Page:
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Yuniesky Betancourt isn't just a bad player, and he isn't just the worst player in baseball today.
He may be the worst player of all time.
Betancourt is a career shortstop, and has the types of numbers you'd expect from a defensive specialist: career batting average in the .270's, career on-base percentage under .300.
His OPS+ is in the 80's, and has been in the 60's. He has negative batting runs every year, and for his career he has -74.2 batting runs.
He strikes out almost three times as much as he walks (98/268), hits into too many double plays (an inexplicable 23 in 2008), and doesn't run the bases well (24/23 SB/CS ratio).
Four times in five years, Betancourt has batted over 500 times and failed to score 70 or more runs or collect over 160 hits. He has never had an on-base percentage over .310, or more than 21 walks in a season.
But that is all fine. A baseball team can accept bad offense from a gold glove shortstop.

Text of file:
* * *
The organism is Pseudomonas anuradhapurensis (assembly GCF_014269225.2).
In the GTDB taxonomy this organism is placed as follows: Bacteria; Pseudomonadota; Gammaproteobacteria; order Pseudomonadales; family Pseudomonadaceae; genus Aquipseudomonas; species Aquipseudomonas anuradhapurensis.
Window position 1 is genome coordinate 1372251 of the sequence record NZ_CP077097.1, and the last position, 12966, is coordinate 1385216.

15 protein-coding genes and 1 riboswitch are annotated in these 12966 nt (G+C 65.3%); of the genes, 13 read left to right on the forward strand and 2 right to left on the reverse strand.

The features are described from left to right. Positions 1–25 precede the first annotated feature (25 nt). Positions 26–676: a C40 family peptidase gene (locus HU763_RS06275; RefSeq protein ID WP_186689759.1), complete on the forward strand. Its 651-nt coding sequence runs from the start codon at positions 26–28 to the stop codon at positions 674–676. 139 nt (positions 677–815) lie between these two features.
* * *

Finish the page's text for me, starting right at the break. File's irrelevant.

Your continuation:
But Betancourt is no Gold Glover. Indeed, he isn't even an adequate shortstop.
Hell, he isn't even a bad shortstop.
Yuniesky Betancourt is Derek Jeter. He is Hanley Ramirez.
He is the worst of the worst.
Of all shortstops in baseball, Betancourt has the second-worst Ultimate Zone Rating, behind Jeter and ahead of Han-Ram. In 2009, he was dead-last; the year before, he was second-worst again, ahead of Stephen Drew.
Of full-time shortstops in the AL, only Jeter and Erick Aybar have a lower total of fielding runs, according to baseballreference.com. Last season, only Orlando Cabrera was worse; in 2008, Betancourt was tied with Jason Bartlett for the worst.
Looking at the defensive component of WAR, again only Aybar and Jeter have been worse than Betancourt this season among AL shortstops.
It is a dizzying array of statistics, all of which point to one undeniable conclusion:
Yuniesky Betancourt is the worst player in Major League Baseball.